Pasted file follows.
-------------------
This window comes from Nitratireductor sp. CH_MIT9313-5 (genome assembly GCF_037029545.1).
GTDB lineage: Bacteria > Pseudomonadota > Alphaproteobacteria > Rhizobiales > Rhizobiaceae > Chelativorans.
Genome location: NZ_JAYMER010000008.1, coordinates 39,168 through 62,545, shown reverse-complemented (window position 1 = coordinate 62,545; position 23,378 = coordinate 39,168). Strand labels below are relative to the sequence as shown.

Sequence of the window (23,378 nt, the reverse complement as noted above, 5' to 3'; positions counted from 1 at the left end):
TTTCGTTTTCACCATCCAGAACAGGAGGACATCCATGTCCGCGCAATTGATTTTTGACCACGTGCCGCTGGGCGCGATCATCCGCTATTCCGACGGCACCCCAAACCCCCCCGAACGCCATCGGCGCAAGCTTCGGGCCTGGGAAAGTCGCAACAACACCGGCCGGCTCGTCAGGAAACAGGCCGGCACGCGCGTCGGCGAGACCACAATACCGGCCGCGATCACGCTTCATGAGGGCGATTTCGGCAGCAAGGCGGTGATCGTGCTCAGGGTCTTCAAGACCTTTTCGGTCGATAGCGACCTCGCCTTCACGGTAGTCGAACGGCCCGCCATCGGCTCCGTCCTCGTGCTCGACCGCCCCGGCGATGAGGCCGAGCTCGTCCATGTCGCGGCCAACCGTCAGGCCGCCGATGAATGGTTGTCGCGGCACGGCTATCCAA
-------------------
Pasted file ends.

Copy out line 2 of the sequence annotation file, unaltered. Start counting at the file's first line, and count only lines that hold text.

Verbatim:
GTDB lineage: Bacteria > Pseudomonadota > Alphaproteobacteria > Rhizobiales > Rhizobiaceae > Chelativorans.